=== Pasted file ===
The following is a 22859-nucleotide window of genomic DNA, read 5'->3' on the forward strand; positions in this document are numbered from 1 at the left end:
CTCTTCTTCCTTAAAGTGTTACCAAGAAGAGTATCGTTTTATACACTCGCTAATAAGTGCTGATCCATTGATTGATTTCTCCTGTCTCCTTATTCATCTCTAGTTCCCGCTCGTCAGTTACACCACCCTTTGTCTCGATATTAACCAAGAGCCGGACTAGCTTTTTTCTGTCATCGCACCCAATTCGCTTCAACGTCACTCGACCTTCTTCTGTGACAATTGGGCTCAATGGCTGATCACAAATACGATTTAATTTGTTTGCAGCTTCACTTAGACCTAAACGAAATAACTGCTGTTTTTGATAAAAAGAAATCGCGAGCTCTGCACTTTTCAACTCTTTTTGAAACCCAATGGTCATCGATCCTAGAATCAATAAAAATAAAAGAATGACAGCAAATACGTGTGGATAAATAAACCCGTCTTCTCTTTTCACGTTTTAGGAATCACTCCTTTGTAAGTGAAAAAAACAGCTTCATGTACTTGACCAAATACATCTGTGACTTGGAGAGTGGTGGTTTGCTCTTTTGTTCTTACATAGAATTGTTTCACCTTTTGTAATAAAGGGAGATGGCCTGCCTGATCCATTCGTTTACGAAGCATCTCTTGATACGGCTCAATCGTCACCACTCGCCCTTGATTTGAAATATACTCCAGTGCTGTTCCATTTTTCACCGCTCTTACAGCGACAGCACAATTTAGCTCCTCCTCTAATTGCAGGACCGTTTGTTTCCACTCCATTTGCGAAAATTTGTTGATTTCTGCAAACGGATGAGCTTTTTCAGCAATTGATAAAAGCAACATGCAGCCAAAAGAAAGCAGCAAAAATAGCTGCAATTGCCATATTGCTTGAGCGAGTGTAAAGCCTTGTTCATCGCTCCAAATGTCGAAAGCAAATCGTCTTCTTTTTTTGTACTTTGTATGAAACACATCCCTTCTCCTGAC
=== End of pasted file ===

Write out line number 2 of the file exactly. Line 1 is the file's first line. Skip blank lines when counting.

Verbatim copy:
CTCTTCTTCCTTAAAGTGTTACCAAGAAGAGTATCGTTTTATACACTCGCTAATAAGTGCTGATCCATTGATTGATTTCTCCTGTCTCCTTATTCATCTCTAGTTCCCGCTCGTCAGTTACACCACCCTTTGTCTCGATATTAACCAAGAGCCGGACTAGCTTTTTTCTGTCATCGCACCCAATTCGCTTCAACGTCACTCGACCTTCTTCTGTGACAATTGGGCTCAATGGCTGATCACAAATACGATTTAATTTGTTTGCAGCTTCACTTAGACCTAAACGAAATAACTGCTGTTTTTGATAAAAAGAAATCGCGAGCTCTGCACTTTTCAACTCTTTTTGAAACCCAATGGTCATCGATCCTAGAATCAATAAAAATAAAAGAATGACAGCAAATACGTGTGGATAAATAAACCCGTCTTCTCTTTTCACGTTTTAGGAATCACTCCTTTGTAAGTGAAAAAAACAGCTTCATGTACTTGACCAAATACATCTGTGACTTGGAGAGTGGTGGTTTGCTCTTTTGTTCTTACATAGAATTGTTTCACCTTTTGTAATAAAGGGAGATGGCCTGCCTGATCCATTCGTTTACGAAGCATCTCTTGATACGGCTCAATCGTCACCACTCGCCCTTGATTTGAAATATACTCCAGTGCTGTTCCATTTTTCACCGCTCTTACAGCGACAGCACAATTTAGCTCCTCCTCTAATTGCAGGACCGTTTGTTTCCACTCCATTTGCGAAAATTTGTTGATTTCTGCAAACGGATGAGCTTTTTCAGCAATTGATAAAAGCAACATGCAGCCAAAAGAAAGCAGCAAAAATAGCTGCAATTGCCATATTGCTTGAGCGAGTGTAAAGCCTTGTTCATCGCTCCAAATGTCGAAAGCAAATCGTCTTCTTTTTTTGTACTTTGTATGAAACACATCCCTTCTCCTGAC